“Spring Cleaning” for Your Plumbing System

by James Florence
water heater gas line

When it comes to spring cleaning, few homeowners think about their plumbing systems. However, along with repainting, carpet cleaning and window washing, this is a good time to inspect and maintain the crucial plumbing fixtures in your home. Fortunately, all these tasks are relatively quick and easy to perform. Here’s your plumbing system “spring cleaning” list.


Water Heater Tank Flush and Valve Test

A conventional water heater’s expected lifespan is eight to 12 years, but this benchmark can be significantly increased with a simple annual maintenance task: flushing its tank of corrosive buildup.

water heater

Photo: Water Heaters Only ©2021

Here’s how to flush your water heater:

  1. Shut off power to the water heater, whether electric or gas.
  2. Attach a hose to the drain valve at the bottom of the tank and run it to a safe area outside (it will come out hot).
  3. Turn off the cold water supply to the tank.
  4. Turn on the hot water at a faucet in your house—this will prevent a vacuum from forming in the water lines.
  5. Open the drain valve and allow the tank to drain.
  6. Once the tank has been fully drained, turn the cold water supply back on to flush out the remaining sediment inside.
  7. When you see that the water coming out of the hose is clear, turn off the drain valve.


In addition to flushing your water heater, it’s a good idea to test the temperature and pressure relief (T&P) valve. Located either on the top or side of the tank, this crucial safety feature helps relieve pressure from the tank before it reaches a dangerous level. To test your T&P valve, simply lift the handle. If you hear the sound of water being released into the drain tube, you know it’s functioning properly. If not, you should have the valve replaced as soon as possible.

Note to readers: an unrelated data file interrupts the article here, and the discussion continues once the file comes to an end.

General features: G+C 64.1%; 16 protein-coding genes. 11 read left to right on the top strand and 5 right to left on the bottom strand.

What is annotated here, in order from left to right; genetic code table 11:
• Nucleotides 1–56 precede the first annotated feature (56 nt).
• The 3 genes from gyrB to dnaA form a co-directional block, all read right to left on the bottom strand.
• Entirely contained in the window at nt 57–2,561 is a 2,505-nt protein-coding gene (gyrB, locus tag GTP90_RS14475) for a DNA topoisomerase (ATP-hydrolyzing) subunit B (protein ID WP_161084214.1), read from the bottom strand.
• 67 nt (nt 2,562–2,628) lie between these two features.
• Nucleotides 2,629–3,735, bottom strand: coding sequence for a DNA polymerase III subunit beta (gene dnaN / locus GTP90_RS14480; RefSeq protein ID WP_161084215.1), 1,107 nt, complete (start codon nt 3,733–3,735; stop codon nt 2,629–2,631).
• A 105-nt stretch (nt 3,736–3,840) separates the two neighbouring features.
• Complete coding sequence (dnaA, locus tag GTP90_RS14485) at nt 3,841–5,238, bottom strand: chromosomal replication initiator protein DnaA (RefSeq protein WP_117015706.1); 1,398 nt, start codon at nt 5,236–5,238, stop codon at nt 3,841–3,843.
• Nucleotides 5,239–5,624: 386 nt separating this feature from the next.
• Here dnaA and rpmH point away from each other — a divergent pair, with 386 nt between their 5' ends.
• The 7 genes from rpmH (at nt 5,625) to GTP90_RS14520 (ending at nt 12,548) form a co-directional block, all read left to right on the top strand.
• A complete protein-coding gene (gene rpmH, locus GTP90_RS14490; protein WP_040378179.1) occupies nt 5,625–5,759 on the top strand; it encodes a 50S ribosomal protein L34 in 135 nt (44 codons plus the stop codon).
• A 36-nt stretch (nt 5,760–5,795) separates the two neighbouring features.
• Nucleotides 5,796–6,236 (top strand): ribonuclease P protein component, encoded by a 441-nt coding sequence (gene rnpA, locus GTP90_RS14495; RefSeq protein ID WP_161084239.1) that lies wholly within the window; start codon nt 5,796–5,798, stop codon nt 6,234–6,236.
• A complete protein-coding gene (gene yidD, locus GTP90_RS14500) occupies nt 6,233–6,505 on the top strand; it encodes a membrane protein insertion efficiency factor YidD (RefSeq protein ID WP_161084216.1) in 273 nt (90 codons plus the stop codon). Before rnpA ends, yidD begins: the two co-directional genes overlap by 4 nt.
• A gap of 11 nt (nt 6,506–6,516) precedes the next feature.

Toilet Deep Clean and Leak Test

When it comes to toilet cleaning, most people just clean the bowl, but it’s a good idea to periodically clean the tank as well. First, you’ll need to drain the tank. To do this, turn off the water supply valve and flush the toilet. Use a rag and some cleaning product to wipe the inside of the tank. While you’re cleaning, take the opportunity to inspect the tank. Check under the gasket or “flapper” to make sure there’s no sediment buildup beneath. Sediment buildup is a sign of hard water, in which case you should consider installing a water filtration system.

In addition to cleaning your toilets, take a moment to test them for leaks. One of the most common types of toilet leaks is when water leaks from the tank into the bowl. Typically, this is due to the flapper in the tank being worn out. To test for this, simply put a few drops of liquid dye or food coloring into the tank. Come back in a couple of hours and look in the bowl—if there’s color in the water, it means water is leaking in from the tank. In this case, you should purchase a new flapper and replace the old one.


outside hose spigot

Photo: San Jose Plumbing, Inc. ©2021

Valve and Spigot Test

If you have hose spigots and/or faucets that you seldom use, spring is a good time to make sure they’re still working properly. When spigots and faucets sit unused for long stretches of time, their inner cartridges can freeze up, rendering them inoperable. Likewise, supply valves for sinks and toilets have a tendency to freeze up over time due to lack of use, which means they may not work when you need them. To avoid this, go through your home and turn every hose spigot, faucet, and shut-off valve on and off (or vice versa). It’s also a good idea to do this with your home’s main water shut-off valve.

If your plumbing maintenance needs are beyond the realm of DIY, you’ll need to call a reliable professional. Diamond Certified plumbers are rated Highest in Quality and Helpful Expertise®, so you can rest assured you’ll receive the best service when you hire one. Find a Diamond Certified plumber in your area.